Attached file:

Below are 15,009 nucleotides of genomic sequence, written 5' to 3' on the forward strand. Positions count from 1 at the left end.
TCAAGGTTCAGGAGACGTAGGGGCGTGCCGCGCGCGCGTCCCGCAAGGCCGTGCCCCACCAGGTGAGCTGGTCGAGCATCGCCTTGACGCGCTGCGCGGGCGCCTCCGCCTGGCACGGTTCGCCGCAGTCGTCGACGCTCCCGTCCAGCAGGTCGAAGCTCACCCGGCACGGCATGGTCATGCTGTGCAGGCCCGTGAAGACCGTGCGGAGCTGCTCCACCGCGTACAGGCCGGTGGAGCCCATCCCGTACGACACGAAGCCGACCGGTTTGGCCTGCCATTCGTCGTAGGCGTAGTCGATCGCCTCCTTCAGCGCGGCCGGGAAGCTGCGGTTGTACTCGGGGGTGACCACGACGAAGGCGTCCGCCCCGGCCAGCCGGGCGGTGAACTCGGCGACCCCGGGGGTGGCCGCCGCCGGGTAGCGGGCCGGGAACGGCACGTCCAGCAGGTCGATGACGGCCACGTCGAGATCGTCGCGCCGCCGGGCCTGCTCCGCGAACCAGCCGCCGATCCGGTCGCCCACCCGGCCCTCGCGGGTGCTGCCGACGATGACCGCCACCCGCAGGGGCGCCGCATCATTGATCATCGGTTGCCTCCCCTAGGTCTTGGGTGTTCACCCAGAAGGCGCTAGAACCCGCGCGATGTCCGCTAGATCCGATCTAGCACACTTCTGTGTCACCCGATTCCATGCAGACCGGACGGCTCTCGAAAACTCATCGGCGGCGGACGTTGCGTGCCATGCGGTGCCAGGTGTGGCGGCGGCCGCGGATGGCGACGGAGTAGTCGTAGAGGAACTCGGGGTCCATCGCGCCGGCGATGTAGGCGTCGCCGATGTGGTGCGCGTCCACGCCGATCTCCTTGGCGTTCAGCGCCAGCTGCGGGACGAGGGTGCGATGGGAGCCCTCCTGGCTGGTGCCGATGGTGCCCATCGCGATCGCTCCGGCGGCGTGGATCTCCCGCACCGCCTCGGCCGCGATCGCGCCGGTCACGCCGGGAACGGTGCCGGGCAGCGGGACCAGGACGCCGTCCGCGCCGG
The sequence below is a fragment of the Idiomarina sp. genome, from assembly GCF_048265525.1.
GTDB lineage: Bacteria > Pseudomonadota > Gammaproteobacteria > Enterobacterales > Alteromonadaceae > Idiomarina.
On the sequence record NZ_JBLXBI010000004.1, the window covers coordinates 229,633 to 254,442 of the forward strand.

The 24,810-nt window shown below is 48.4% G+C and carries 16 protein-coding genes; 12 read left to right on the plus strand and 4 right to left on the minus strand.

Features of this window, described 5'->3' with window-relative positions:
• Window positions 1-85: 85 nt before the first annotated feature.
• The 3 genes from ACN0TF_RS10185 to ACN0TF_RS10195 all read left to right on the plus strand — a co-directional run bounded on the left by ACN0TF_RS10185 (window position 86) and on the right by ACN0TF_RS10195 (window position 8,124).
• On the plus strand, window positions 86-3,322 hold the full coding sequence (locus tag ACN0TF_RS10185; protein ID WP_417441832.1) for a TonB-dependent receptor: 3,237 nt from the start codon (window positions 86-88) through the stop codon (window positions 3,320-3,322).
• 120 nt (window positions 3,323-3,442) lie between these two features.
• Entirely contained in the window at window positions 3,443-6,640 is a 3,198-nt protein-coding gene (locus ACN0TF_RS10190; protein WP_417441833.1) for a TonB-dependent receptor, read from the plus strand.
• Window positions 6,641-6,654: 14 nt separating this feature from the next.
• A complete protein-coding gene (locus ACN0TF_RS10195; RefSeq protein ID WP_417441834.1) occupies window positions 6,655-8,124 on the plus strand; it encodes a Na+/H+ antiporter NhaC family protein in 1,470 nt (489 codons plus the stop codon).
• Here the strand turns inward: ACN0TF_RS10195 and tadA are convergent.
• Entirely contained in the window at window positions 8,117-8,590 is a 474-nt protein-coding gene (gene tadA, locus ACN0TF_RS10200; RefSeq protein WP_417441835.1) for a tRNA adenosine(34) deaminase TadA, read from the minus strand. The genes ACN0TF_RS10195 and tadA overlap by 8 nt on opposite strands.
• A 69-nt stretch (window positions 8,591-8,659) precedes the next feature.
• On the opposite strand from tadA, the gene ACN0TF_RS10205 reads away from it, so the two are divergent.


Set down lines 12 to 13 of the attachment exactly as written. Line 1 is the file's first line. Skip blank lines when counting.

• Entirely contained in the window at window positions 3,443-6,640 is a 3,198-nt protein-coding gene (locus ACN0TF_RS10190; protein WP_417441833.1) for a TonB-dependent receptor, read from the plus strand.
• Window positions 6,641-6,654: 14 nt separating this feature from the next.